This is an interesting polished skull sculpture that was crafted from a calcite crystal filled
geode. This sculpture features three skulls and bone pieces that are scattered throughout the septarian. The septarian comes from the Betsiboka Region of Madagascar and was deposited during the Jurassic period. The polishing reveals the beautiful patterns of the septarian formation and the carving is quite intricate. There are multiple cavities throughout this specimen, all of which are encrusted in nicely preserved calcite crystals. The base is flat, allowing for aesthetic presentation of this sculpture without the need for a display stand.
Septarian or septarian nodules are concretions containing angular cavities or cracks, called "septaria" which have become filled with calcite and aragonite. A concretion is hard, compact mass of rock that often forms around decaying organic matter. In the case of septarian nodules the concretions formed around decaying sea-life in a marine environment.
The exact mechanism for how the cracks form in the concretions is a mystery. One possible mechanism is the dehydration of the clay-rich core of a concretion causing it to shrink and crack. Another is the cracks being due to the expansion of gases produced by the decay of organic matter within a concretion. Earthquakes have also been a suggested as yet another mechanism.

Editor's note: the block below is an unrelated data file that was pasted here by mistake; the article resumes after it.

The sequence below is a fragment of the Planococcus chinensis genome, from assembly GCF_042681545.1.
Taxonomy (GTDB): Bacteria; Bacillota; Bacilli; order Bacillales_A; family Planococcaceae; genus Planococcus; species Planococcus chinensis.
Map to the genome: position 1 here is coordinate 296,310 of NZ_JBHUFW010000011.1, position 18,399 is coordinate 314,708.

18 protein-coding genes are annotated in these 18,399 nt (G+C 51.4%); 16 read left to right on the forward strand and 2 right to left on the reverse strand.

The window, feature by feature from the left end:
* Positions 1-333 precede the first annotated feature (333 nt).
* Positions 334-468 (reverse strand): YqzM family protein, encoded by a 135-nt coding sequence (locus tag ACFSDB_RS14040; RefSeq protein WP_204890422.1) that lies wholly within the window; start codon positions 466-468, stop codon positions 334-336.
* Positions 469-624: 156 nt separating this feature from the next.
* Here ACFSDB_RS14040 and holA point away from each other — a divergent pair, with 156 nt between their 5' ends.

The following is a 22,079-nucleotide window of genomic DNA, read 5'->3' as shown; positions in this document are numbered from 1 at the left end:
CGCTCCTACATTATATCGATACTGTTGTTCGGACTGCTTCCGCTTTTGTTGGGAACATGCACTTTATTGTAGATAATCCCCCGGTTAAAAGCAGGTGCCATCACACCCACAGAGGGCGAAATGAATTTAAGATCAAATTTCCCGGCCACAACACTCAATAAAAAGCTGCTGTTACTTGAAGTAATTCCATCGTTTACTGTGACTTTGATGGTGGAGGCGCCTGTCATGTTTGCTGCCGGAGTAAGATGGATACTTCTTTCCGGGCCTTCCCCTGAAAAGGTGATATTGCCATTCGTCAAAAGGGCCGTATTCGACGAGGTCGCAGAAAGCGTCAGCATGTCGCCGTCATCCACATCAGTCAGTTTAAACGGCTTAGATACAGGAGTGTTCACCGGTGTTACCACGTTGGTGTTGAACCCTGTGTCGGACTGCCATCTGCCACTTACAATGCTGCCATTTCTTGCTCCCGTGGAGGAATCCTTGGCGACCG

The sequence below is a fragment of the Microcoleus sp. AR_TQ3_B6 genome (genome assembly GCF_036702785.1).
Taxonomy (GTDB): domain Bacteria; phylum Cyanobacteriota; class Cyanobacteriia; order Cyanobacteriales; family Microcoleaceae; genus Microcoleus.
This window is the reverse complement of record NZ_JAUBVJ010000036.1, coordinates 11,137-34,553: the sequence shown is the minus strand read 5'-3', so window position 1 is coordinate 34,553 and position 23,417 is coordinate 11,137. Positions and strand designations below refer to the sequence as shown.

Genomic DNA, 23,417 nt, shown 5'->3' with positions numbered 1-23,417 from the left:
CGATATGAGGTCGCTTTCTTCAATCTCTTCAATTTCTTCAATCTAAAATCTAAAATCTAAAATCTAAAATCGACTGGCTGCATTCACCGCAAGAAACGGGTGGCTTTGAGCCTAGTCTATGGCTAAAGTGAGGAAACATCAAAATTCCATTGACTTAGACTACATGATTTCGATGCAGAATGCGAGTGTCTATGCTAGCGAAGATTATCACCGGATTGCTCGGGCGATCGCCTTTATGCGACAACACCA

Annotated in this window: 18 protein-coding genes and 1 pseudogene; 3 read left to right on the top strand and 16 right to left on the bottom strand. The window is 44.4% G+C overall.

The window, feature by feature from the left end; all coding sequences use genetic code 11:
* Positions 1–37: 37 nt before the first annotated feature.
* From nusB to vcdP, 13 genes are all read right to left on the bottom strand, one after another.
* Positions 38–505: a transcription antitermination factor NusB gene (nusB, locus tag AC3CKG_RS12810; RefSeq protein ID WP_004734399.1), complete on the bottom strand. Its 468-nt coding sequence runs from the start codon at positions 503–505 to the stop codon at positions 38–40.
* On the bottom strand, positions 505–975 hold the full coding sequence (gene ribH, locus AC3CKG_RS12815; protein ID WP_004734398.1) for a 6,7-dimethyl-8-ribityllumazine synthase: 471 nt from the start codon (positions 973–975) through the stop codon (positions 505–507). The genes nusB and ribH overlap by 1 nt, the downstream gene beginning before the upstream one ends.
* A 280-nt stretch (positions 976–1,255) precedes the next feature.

The cracks in the concretions are then filled in with minerals such as calcite (yellow) and aragonite (brown) and sometime pyrite causing the very interesting patterns, which have often been described as dragon's skin. They are frequently found as geodes
with hollow, calcite crystal filled cavities. More rarely the fossils
that originally started the formation of the concretion are still preserved in the septarian.